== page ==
local libraries or involvement with schools in the national History Day competi-
tion. They had to let something go, though not always happily.
Sometimes there is a shift in institutional mission or focus, and we are caught
up in the redirection of level funding into different programs or services. The
most recent planning effort at MHS refocused the way we think about our work.
There was a shift away from an emphasis on the services we provide—supporting
research, publishing books, or creating museum exhibits—and a redirection toward
the primary audiences we serve: students and teachers in grades 4–12, adults over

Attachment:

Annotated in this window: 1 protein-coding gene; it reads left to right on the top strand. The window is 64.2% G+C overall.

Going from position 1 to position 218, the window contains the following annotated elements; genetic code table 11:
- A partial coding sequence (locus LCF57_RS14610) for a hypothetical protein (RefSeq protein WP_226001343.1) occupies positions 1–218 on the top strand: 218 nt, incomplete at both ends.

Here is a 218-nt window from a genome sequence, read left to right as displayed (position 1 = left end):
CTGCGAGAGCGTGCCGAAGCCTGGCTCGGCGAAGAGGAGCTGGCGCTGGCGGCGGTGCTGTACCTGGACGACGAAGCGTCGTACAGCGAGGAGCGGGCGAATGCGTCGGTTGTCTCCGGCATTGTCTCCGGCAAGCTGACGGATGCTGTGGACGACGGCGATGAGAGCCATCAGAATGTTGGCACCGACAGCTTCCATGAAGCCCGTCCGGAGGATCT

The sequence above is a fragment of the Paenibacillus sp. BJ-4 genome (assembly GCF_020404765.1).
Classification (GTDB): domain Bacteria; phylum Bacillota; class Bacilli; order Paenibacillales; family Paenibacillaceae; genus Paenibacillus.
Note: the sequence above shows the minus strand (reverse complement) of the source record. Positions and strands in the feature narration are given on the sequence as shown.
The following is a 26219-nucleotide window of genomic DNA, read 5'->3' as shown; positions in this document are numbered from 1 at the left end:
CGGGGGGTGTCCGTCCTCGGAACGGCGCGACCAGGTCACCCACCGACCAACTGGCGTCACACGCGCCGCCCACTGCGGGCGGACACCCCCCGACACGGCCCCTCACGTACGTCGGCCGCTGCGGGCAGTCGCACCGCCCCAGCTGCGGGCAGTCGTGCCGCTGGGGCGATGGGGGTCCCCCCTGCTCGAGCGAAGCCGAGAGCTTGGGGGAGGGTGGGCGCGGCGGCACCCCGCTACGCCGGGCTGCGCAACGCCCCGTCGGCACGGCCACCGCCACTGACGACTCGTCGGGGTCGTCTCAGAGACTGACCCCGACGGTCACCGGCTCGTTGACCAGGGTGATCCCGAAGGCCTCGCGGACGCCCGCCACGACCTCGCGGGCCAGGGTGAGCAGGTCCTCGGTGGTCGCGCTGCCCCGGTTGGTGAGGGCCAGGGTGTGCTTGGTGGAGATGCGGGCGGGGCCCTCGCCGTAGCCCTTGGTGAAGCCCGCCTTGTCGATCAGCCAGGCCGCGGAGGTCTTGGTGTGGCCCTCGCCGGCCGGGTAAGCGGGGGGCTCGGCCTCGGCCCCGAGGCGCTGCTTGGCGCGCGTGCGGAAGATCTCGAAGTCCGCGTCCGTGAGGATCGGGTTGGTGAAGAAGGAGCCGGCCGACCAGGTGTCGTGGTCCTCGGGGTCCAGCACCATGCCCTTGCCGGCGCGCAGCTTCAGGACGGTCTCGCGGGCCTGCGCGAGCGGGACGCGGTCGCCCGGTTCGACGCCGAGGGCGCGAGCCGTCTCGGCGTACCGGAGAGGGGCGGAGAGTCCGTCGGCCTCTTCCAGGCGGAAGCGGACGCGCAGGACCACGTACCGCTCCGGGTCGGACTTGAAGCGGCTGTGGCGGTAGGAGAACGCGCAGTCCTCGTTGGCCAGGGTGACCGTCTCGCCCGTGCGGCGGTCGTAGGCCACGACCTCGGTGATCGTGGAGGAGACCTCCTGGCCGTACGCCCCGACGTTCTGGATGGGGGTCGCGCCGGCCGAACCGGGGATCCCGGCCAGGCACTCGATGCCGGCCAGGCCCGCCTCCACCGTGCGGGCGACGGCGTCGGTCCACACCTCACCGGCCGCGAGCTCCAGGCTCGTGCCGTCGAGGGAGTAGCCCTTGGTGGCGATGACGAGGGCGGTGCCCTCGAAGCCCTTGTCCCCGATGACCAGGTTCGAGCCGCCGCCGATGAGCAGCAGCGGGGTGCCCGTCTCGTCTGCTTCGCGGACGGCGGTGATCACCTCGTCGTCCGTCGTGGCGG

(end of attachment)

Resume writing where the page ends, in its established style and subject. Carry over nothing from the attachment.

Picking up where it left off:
50, families with children, and young adults. The point here is not whether this
new approach is right or wrong, better or worse. It is simply to observe that forces
other than budget cuts can just as surely redeﬁne our work.
Sometimes someone has an idea that there is a better way to do what we do. Op-
erations are changed; things are done differently; some activities cease. Sometimes
one’s job status changes: perhaps a formal promotion or more project management
and less hands-on work. Professionals often yearn for a time with a smaller staff,
less public and organizational visibility, and simpler performance measures.
There are several reasons why, in an environment where our choices are increasingly
set by others, we might react by accepting or even embracing “letting go.” We might
be disposed to do so, willing to let go and do something else because it makes sense
The Psychology of Letting Go 107